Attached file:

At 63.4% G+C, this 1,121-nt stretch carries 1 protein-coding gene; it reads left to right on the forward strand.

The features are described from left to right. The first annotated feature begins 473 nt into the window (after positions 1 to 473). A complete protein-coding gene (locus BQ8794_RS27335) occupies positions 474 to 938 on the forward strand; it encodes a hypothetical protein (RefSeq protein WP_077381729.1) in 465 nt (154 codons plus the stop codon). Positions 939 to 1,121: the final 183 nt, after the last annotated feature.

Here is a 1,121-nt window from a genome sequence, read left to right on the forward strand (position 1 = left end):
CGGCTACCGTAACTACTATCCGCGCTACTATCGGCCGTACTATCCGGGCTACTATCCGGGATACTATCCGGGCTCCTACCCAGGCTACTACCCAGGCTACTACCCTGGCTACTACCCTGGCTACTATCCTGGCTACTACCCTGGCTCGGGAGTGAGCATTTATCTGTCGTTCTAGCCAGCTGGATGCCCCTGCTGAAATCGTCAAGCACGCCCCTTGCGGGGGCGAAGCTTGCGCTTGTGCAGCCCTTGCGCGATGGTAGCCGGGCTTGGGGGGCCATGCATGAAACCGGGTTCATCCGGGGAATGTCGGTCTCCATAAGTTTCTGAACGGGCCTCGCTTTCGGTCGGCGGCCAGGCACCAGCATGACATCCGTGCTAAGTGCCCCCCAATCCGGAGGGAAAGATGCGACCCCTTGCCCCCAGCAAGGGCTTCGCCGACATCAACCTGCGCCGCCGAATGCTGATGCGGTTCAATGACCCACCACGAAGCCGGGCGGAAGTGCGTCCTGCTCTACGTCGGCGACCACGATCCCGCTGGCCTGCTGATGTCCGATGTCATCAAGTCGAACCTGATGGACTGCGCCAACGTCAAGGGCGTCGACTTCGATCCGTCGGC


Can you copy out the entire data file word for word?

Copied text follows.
At 63.4% G+C, this 1,121-nt stretch carries 1 protein-coding gene; it reads left to right on the forward strand.

The features are described from left to right. The first annotated feature begins 473 nt into the window (after positions 1 to 473). A complete protein-coding gene (locus BQ8794_RS27335) occupies positions 474 to 938 on the forward strand; it encodes a hypothetical protein (RefSeq protein WP_077381729.1) in 465 nt (154 codons plus the stop codon). Positions 939 to 1,121: the final 183 nt, after the last annotated feature.

Here is a 1,121-nt window from a genome sequence, read left to right on the forward strand (position 1 = left end):
CGGCTACCGTAACTACTATCCGCGCTACTATCGGCCGTACTATCCGGGCTACTATCCGGGATACTATCCGGGCTCCTACCCAGGCTACTACCCAGGCTACTACCCTGGCTACTACCCTGGCTACTATCCTGGCTACTACCCTGGCTCGGGAGTGAGCATTTATCTGTCGTTCTAGCCAGCTGGATGCCCCTGCTGAAATCGTCAAGCACGCCCCTTGCGGGGGCGAAGCTTGCGCTTGTGCAGCCCTTGCGCGATGGTAGCCGGGCTTGGGGGGCCATGCATGAAACCGGGTTCATCCGGGGAATGTCGGTCTCCATAAGTTTCTGAACGGGCCTCGCTTTCGGTCGGCGGCCAGGCACCAGCATGACATCCGTGCTAAGTGCCCCCCAATCCGGAGGGAAAGATGCGACCCCTTGCCCCCAGCAAGGGCTTCGCCGACATCAACCTGCGCCGCCGAATGCTGATGCGGTTCAATGACCCACCACGAAGCCGGGCGGAAGTGCGTCCTGCTCTACGTCGGCGACCACGATCCCGCTGGCCTGCTGATGTCCGATGTCATCAAGTCGAACCTGATGGACTGCGCCAACGTCAAGGGCGTCGACTTCGATCCGTCGGC